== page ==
Linked by Thom Holwerda on Thu 5th Nov 2009 23:05 UTC
Linux As we all know, Mac OS X has support for what is called 'fat binaries'. These are binaries that can carry code for for instance multiple architectures - in the case of the Mac, PowerPC and x86. Ryan Gordon was working on an implementation of fat binaries for Linux - but due to the conduct of the Linux maintainers, Gordon has halted the effort.
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This is just another solution...
by fernandotcl on Fri 6th Nov 2009 00:02 UTC
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...looking for a problem...

Most people who criticize package managers don't know how gracefully they work and instead rely on old myths that don't make any sense anymore (if you got into the "RPM hell" any time in the last 5 years, you obviously screwed up).

Now, sure, there are alternatives to package managers. But coming up with a patch that implements something that would be useless to all current distributions and getting upset about not getting it integrated into serious projects is a bit of a stretch, isn't it?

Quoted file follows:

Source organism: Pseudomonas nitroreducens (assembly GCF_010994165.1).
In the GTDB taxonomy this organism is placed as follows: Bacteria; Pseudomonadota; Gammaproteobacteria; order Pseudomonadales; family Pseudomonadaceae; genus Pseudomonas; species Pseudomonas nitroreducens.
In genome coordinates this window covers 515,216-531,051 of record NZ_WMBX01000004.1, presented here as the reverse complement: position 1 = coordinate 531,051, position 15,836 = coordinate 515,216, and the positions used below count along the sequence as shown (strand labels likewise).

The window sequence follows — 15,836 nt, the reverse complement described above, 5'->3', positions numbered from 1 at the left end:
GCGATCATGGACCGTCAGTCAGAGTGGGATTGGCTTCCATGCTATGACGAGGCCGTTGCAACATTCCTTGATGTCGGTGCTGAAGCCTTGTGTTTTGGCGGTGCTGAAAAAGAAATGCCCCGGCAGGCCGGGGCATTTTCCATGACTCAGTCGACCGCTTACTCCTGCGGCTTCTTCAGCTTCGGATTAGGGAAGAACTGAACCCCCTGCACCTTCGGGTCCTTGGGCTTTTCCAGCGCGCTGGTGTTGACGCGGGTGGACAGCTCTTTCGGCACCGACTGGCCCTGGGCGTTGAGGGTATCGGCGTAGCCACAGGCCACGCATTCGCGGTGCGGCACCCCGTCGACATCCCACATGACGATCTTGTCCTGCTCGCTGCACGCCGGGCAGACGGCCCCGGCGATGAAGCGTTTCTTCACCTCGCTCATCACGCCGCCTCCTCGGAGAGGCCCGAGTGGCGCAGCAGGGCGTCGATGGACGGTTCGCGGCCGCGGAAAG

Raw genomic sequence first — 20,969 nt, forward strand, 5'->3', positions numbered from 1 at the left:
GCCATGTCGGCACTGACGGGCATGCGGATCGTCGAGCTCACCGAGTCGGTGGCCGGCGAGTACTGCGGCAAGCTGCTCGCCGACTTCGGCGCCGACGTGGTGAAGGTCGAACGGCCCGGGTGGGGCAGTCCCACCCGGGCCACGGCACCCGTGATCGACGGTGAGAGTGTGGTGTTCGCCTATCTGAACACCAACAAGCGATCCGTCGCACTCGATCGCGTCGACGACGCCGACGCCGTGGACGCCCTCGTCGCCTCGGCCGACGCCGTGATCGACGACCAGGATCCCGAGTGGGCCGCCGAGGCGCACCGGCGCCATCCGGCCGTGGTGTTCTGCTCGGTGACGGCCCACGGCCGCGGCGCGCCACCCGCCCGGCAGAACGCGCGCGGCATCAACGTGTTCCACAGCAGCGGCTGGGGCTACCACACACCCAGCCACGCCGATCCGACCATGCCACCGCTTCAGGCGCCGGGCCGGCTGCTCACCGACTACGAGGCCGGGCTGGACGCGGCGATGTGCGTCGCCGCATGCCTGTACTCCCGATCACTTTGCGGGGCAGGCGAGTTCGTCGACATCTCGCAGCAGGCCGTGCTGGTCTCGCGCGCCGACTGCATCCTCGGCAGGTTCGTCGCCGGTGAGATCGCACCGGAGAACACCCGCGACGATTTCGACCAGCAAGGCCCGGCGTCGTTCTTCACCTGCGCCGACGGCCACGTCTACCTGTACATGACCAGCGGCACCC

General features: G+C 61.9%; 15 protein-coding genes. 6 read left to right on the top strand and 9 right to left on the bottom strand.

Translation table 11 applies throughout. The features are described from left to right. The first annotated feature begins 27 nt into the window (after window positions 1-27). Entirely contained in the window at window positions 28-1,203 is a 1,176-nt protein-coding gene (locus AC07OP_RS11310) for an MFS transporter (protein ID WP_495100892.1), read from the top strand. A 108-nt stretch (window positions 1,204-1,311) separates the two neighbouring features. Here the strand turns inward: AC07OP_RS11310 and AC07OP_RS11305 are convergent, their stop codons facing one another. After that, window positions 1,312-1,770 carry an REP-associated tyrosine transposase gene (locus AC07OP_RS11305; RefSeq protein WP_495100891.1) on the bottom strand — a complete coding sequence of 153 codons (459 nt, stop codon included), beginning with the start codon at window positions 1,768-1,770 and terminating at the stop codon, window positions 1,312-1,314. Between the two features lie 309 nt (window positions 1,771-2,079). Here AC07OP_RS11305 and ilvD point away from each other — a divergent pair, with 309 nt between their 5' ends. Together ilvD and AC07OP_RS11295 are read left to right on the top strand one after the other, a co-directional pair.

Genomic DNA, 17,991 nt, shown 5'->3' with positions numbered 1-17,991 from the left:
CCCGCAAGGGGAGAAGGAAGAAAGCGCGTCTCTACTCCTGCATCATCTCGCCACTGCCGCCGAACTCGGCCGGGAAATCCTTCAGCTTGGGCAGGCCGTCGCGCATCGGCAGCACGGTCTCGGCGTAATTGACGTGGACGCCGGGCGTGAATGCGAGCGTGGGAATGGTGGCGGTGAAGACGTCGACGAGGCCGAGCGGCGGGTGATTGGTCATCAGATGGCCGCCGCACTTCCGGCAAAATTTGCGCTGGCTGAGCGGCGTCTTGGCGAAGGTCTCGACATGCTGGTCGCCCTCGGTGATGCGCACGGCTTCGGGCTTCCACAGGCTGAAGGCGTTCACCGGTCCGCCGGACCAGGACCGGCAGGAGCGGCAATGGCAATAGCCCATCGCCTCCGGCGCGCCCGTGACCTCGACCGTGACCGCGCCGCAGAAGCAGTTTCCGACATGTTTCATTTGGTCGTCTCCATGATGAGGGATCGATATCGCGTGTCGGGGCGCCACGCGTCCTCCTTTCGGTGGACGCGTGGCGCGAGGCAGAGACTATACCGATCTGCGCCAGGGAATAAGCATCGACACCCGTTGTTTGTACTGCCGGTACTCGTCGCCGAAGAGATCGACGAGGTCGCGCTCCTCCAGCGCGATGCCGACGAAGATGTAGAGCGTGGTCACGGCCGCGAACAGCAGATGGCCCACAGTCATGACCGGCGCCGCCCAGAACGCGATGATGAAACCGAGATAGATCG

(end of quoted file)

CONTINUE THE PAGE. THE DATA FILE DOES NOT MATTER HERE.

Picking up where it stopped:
Here's an idea. Create a Linux-based system which doesn't rely on a package manager with a central repository. Make sure the ABI is 100% stable among all your releases (provide compatibility kludges for when that isn't the case). And now you've got your problem!

Isn't it an elegant system? Instead of relying on binaries provided by your distribution, you have to download from third parties directly (now that's a great idea, isn't it). Not only you waste more bandwidth and disk space, but you'll also depend on apps to nag you about updates or silently update themselves.

I miss the days when tech-inclined people were smart.

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